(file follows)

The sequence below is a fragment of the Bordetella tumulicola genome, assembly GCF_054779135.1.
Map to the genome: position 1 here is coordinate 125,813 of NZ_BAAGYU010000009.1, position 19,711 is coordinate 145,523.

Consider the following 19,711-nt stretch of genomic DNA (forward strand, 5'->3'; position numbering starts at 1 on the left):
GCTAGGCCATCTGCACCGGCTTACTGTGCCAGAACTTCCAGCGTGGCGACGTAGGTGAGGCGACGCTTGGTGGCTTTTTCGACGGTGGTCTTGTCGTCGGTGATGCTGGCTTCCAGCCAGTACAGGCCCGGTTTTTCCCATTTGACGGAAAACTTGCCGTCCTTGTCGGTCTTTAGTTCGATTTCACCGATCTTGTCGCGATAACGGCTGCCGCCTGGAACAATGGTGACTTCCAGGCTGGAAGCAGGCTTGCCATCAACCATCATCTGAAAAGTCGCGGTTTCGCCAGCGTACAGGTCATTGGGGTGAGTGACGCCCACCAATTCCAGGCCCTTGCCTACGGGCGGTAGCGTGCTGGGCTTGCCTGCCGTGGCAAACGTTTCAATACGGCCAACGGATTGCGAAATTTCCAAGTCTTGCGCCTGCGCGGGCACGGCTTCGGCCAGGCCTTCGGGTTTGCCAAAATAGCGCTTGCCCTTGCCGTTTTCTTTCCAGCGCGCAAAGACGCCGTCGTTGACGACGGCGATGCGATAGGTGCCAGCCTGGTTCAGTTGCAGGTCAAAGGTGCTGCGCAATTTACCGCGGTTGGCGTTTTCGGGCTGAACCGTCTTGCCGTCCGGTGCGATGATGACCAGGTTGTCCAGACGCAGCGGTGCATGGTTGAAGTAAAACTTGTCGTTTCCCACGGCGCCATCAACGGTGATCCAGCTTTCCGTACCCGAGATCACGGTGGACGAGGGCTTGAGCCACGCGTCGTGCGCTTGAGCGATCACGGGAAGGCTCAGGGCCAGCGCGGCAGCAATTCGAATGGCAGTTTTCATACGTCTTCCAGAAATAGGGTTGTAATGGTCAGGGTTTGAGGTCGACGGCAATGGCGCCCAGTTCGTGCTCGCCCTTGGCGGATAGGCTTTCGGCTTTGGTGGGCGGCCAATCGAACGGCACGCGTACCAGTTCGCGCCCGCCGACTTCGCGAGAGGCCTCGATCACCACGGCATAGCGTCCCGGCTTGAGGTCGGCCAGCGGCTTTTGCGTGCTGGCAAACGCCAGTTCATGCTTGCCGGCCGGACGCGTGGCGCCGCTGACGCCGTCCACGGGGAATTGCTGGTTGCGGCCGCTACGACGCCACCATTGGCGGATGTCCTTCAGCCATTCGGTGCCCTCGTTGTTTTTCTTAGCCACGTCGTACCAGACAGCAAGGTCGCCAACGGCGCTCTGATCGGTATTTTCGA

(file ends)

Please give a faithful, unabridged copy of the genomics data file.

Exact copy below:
The sequence below is a fragment of the Bordetella tumulicola genome, assembly GCF_054779135.1.
Map to the genome: position 1 here is coordinate 125,813 of NZ_BAAGYU010000009.1, position 19,711 is coordinate 145,523.

Consider the following 19,711-nt stretch of genomic DNA (forward strand, 5'->3'; position numbering starts at 1 on the left):
GCTAGGCCATCTGCACCGGCTTACTGTGCCAGAACTTCCAGCGTGGCGACGTAGGTGAGGCGACGCTTGGTGGCTTTTTCGACGGTGGTCTTGTCGTCGGTGATGCTGGCTTCCAGCCAGTACAGGCCCGGTTTTTCCCATTTGACGGAAAACTTGCCGTCCTTGTCGGTCTTTAGTTCGATTTCACCGATCTTGTCGCGATAACGGCTGCCGCCTGGAACAATGGTGACTTCCAGGCTGGAAGCAGGCTTGCCATCAACCATCATCTGAAAAGTCGCGGTTTCGCCAGCGTACAGGTCATTGGGGTGAGTGACGCCCACCAATTCCAGGCCCTTGCCTACGGGCGGTAGCGTGCTGGGCTTGCCTGCCGTGGCAAACGTTTCAATACGGCCAACGGATTGCGAAATTTCCAAGTCTTGCGCCTGCGCGGGCACGGCTTCGGCCAGGCCTTCGGGTTTGCCAAAATAGCGCTTGCCCTTGCCGTTTTCTTTCCAGCGCGCAAAGACGCCGTCGTTGACGACGGCGATGCGATAGGTGCCAGCCTGGTTCAGTTGCAGGTCAAAGGTGCTGCGCAATTTACCGCGGTTGGCGTTTTCGGGCTGAACCGTCTTGCCGTCCGGTGCGATGATGACCAGGTTGTCCAGACGCAGCGGTGCATGGTTGAAGTAAAACTTGTCGTTTCCCACGGCGCCATCAACGGTGATCCAGCTTTCCGTACCCGAGATCACGGTGGACGAGGGCTTGAGCCACGCGTCGTGCGCTTGAGCGATCACGGGAAGGCTCAGGGCCAGCGCGGCAGCAATTCGAATGGCAGTTTTCATACGTCTTCCAGAAATAGGGTTGTAATGGTCAGGGTTTGAGGTCGACGGCAATGGCGCCCAGTTCGTGCTCGCCCTTGGCGGATAGGCTTTCGGCTTTGGTGGGCGGCCAATCGAACGGCACGCGTACCAGTTCGCGCCCGCCGACTTCGCGAGAGGCCTCGATCACCACGGCATAGCGTCCCGGCTTGAGGTCGGCCAGCGGCTTTTGCGTGCTGGCAAACGCCAGTTCATGCTTGCCGGCCGGACGCGTGGCGCCGCTGACGCCGTCCACGGGGAATTGCTGGTTGCGGCCGCTACGACGCCACCATTGGCGGATGTCCTTCAGCCATTCGGTGCCCTCGTTGTTTTTCTTAGCCACGTCGTACCAGACAGCAAGGTCGCCAACGGCGCTCTGATCGGTATTTTCGA